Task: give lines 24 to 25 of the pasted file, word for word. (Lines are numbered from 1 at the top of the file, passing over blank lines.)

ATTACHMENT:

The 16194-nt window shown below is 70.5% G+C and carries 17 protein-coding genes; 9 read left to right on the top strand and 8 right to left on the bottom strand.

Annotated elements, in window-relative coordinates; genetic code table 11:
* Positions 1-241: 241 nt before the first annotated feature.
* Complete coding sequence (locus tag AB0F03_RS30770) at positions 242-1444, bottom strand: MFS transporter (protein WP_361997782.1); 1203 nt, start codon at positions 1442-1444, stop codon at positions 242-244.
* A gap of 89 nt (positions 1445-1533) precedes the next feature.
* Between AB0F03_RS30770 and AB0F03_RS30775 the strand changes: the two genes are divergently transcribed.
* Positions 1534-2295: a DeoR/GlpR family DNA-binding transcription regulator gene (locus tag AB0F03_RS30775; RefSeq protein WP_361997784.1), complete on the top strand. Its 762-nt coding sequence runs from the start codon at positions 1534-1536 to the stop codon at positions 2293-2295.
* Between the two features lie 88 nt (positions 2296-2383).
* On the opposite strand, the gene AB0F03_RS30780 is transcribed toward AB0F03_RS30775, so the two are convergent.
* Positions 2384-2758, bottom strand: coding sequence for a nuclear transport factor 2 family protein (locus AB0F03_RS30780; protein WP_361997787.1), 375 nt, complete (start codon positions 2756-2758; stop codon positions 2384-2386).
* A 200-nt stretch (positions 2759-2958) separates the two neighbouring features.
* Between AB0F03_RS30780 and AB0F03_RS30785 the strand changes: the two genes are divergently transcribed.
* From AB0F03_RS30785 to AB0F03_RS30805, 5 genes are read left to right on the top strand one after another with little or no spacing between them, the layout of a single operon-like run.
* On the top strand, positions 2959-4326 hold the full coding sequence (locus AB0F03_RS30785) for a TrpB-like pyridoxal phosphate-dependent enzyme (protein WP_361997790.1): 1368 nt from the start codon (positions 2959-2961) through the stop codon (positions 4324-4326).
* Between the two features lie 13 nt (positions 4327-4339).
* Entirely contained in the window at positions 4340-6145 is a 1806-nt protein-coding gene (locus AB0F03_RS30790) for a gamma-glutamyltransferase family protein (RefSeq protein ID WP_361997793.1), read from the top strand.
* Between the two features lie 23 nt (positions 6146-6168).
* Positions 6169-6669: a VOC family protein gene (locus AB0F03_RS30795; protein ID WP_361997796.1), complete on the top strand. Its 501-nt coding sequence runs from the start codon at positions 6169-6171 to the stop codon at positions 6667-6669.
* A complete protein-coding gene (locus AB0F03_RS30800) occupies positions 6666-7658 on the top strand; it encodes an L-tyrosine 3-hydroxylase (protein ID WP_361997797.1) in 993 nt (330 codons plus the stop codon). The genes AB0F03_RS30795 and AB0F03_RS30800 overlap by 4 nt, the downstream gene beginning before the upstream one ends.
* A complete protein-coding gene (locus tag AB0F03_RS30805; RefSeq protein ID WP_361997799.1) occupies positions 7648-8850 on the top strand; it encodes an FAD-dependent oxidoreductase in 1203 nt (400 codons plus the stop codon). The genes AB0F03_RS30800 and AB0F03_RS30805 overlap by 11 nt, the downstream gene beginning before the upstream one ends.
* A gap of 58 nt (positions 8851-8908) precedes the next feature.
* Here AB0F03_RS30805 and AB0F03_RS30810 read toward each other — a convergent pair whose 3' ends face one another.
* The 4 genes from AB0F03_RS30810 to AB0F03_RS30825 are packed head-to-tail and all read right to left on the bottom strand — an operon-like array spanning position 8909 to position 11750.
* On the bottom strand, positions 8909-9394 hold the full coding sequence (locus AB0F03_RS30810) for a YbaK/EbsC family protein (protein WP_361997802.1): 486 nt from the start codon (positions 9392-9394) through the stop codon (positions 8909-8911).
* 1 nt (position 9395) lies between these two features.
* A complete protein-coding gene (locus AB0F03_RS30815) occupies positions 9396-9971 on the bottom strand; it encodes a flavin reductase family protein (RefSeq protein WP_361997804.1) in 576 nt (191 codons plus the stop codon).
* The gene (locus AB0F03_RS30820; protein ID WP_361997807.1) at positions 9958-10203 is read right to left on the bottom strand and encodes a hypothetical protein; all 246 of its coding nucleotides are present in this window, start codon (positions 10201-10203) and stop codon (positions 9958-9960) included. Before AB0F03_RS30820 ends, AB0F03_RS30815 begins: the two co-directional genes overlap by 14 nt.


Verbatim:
* On the bottom strand, positions 8909-9394 hold the full coding sequence (locus AB0F03_RS30810) for a YbaK/EbsC family protein (protein WP_361997802.1): 486 nt from the start codon (positions 9392-9394) through the stop codon (positions 8909-8911).
* 1 nt (position 9395) lies between these two features.